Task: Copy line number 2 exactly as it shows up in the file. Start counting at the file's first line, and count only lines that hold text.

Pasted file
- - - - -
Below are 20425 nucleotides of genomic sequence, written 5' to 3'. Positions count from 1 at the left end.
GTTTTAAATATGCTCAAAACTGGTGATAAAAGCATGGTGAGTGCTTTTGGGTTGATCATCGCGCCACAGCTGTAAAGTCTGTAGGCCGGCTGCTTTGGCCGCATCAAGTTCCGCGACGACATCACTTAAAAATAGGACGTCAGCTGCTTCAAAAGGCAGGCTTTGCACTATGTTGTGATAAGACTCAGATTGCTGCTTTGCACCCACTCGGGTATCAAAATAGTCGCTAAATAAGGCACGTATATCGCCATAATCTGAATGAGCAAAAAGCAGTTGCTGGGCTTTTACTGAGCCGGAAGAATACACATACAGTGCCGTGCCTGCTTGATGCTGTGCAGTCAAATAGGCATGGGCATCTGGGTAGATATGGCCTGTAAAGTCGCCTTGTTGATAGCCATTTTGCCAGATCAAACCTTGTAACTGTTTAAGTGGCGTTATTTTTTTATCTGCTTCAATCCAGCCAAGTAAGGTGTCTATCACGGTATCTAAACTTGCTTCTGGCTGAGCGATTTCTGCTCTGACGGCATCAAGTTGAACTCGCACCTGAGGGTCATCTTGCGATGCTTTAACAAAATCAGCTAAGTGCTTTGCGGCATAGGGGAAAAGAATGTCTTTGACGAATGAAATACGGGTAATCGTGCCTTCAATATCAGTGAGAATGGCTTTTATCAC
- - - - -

GTTTTAAATATGCTCAAAACTGGTGATAAAAGCATGGTGAGTGCTTTTGGGTTGATCATCGCGCCACAGCTGTAAAGTCTGTAGGCCGGCTGCTTTGGCCGCATCAAGTTCCGCGACGACATCACTTAAAAATAGGACGTCAGCTGCTTCAAAAGGCAGGCTTTGCACTATGTTGTGATAAGACTCAGATTGCTGCTTTGCACCCACTCGGGTATCAAAATAGTCGCTAAATAAGGCACGTATATCGCCATAATCTGAATGAGCAAAAAGCAGTTGCTGGGCTTTTACTGAGCCGGAAGAATACACATACAGTGCCGTGCCTGCTTGATGCTGTGCAGTCAAATAGGCATGGGCATCTGGGTAGATATGGCCTGTAAAGTCGCCTTGTTGATAGCCATTTTGCCAGATCAAACCTTGTAACTGTTTAAGTGGCGTTATTTTTTTATCTGCTTCAATCCAGCCAAGTAAGGTGTCTATCACGGTATCTAAACTTGCTTCTGGCTGAGCGATTTCTGCTCTGACGGCATCAAGTTGAACTCGCACCTGAGGGTCATCTTGCGATGCTTTAACAAAATCAGCTAAGTGCTTTGCGGCATAGGGGAAAAGAATGTCTTTGACGAATGAAATACGGGTAATCGTGCCTTCAATATCAGTGAGAATGGCTTTTATCAC